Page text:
The court next considered whether the agreement requires arbitration of Kastner's claims. The agreement specifically provides that any dispute "shall be finally settled" in accordance with the ICC's rules, which state that the arbitrability of any claim must be determined by the ICA. Looking to Second Circuit precedent, the court noted that arbitration agreements subject to ICC rules commit any questions of arbitrability to the ICA, and therefore, Kastner must challenge the arbitrability of his patent claims in the arbitration.
The court then considered Kastner's argument that the arbitration provision was terminated because Vanbestco had repudiated the agreement. But the court rejected this argument, stating that, if true, it would apply to all cases of breach of contract. The court also noted that the ICC rules expressly state that repudiation of an agreement does not affect the enforceability of an arbitration provision.
Last, the court considered whether Icebug USA, a nonsignatory to the license agreement, could compel Kastner to arbitrate its dispute with Icebug USA and concluded that by seeking to arbitrate the pending claims, Icebug USA had consented to arbitration. Under Second Circuit law, a nonsignatory can compel a signatory to arbitrate a dispute based on principles of equitable estoppel, which requires the nonsignatory to show that the issues it seeks to arbitrate are intertwined with the arbitrable issues and that the relationship among the parties justifies estopping the signatory from denying arbitration of a similar dispute with the nonsignatory. Applying this test, the court determined that the issues Icebug USA sought to arbitrate were intertwined with the arbitrable disputes of the agreement. Specifically, Kastner alleged infringement of patents subject to the agreement and Vanbestco alleged that it had paid royalties for patent protection that appeared to be offered by the agreement, but which did not exist in two markets. Furthermore, the parties also disputed whether the agreement remained in effect and what royalties, if any, were due. Because these disputes arose directly out of, and were closely related to, the agreement, the court held that Icebug USA could compel arbitration with Kastner.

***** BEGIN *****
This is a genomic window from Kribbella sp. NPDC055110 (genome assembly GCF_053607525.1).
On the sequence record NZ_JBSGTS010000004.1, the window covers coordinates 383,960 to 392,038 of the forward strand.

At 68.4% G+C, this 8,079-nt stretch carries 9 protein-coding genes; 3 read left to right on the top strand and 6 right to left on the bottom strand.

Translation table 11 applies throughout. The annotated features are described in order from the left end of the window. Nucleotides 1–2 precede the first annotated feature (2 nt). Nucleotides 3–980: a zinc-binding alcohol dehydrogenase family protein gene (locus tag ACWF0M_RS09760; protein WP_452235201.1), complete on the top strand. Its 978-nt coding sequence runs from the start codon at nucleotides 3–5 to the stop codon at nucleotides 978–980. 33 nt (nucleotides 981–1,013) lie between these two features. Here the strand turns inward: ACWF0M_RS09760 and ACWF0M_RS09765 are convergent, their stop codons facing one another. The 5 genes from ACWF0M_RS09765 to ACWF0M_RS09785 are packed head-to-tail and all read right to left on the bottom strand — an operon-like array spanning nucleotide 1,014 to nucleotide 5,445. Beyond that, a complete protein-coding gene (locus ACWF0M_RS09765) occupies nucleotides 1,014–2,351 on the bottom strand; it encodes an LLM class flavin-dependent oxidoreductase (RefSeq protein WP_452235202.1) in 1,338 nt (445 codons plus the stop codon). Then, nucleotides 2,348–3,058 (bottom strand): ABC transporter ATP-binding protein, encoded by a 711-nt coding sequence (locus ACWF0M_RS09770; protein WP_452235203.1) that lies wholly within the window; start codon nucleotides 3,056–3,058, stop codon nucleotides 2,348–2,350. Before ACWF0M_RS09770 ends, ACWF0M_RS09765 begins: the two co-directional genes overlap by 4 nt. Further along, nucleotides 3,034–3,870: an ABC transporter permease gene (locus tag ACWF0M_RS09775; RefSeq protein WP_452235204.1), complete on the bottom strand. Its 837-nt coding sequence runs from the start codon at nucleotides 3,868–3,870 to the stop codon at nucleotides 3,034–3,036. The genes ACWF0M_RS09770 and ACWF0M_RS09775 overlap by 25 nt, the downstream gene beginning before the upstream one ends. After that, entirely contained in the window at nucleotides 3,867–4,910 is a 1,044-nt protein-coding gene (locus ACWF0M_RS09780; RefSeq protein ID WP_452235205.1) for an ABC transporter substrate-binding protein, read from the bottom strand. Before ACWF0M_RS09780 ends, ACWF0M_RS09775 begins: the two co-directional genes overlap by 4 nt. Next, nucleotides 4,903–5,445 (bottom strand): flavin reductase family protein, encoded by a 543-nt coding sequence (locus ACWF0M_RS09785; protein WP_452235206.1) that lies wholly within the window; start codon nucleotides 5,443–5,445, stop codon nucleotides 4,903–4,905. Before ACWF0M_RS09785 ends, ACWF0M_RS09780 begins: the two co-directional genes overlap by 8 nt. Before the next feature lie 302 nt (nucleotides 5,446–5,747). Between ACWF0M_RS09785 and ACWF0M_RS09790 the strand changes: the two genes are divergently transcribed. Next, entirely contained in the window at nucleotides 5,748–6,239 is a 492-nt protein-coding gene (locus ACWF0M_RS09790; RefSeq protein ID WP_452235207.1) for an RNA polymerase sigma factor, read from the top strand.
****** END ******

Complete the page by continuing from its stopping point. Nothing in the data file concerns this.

The court, therefore, granted Icebug USA's motion to compel arbitration and dismissed the case because every claim had been submitted to arbitration.
Strategy and Conclusion
This case illustrates how entities related to licensees can, in some cases, enforce the arbitration provisions of a license agreement against the patent owner even if the related entity is not a party to the license agreement.